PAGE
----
Nepal's Prime Minister Khadga Prasad Sharma Oli, also known as KP Oli, observes a minute of silence for earthquake victims during an event organised to mark the 18th National Earthquake Safety Day and the official launch of earthquake reconstruction efforts in Bungamati village, Nepal January 16, 2016. REUTERS/Navesh Chitrakar(reuters_tickers)
By Gopal Sharma
KATHMANDU (Reuters) - Two political parties left Nepal's ruling coalition on Sunday, deserting the fractious alliance ahead of a vote of no-confidence that Prime Minister K.P. Oli looks likely to lose.
The no-confidence motion, lodged by former Maoist rebels who installed Oli in October but fell out with him after accusing him of failing to honour a power-sharing deal, is due to be put to a vote in the 595-member parliament later on Sunday.
Nepal has been plagued by turmoil for years and the latest uncertainty over Oli's fate risks the further sapping of business confidence.
"We were left with no alternative because of the arrogance of the prime minister and his party," Kiran Giri, a senior official of the Rastriya Prajatantra Party (RPP) told Reuters, referring to party's decision to abandon Oli's coalition.
The Madhesi Janadhikar Forum Nepal (Democratic) is the other party that said it was leaving the alliance.
Both parties said they would join the opposition in Sunday's vote aimed at toppling the Himalayan country's 23rd government since multi-party democracy was introduced in 1990 after bloody protests.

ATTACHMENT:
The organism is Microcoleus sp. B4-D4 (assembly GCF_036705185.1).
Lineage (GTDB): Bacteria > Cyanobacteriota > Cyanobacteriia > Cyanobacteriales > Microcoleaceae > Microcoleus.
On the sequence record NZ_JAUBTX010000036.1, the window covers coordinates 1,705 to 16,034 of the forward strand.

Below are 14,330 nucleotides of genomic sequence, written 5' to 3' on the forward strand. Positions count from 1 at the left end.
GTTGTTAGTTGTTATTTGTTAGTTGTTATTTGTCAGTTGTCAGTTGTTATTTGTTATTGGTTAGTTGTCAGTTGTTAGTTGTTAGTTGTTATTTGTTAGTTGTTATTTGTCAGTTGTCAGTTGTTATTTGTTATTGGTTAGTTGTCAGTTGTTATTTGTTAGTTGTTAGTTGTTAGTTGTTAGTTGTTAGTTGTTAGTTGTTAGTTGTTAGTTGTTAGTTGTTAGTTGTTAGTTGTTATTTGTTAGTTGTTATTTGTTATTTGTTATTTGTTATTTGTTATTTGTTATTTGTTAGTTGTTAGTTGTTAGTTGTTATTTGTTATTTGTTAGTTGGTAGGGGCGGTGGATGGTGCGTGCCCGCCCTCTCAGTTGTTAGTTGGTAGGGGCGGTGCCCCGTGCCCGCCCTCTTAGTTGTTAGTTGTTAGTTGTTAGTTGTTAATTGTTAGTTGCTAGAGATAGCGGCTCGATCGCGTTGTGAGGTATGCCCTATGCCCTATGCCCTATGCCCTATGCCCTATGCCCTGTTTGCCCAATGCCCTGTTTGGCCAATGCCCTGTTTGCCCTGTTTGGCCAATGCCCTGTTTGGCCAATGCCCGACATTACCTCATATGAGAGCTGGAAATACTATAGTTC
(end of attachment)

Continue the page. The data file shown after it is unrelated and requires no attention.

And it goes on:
Oli was not available for comment but aides said he would respond to opposition accusations in parliament.
Nepal's neighbours, China and India, jostle for influence over the volatile young republic and are concerned that prolonged political paralysis could turn one of the world's poorest countries into a haven for criminal gangs and militants.
Nepal has been flirting with crisis since September when it adopted its first republican constitution.
The ethnic Madhesi minority in the south of the country rejected the constitution, saying new federal states marginalized them by splitting their homeland.
The Maoists called off a bid to oust Oli two months ago after he said he would address the Madhesi concerns and rebuild homes destroyed in earthquakes last year.
But Oli's critics said he did not do as he promised.
"The prime minister became ego-centric and self-centred, refusing to listen," Maoist chief Prachanda, said in parliament on Friday. "This made us unable to continue to work with him."
Prachanda, who goes by his war nom-de-guerre meaning "Fierce", is the favourite to replace the 64-year-old Oli.
Minority Madhesis blocked border trade points with India for four months to demand the redrawing of provincial borders and a fair say in government.
They ended the blockade in February after more than 50 people were killed in clashes with police and widespread criticism of the protest that choked off supplies of vital imports from India, including fuel.
(Reporting by Gopal Sharma; Editing by Robert Birsel)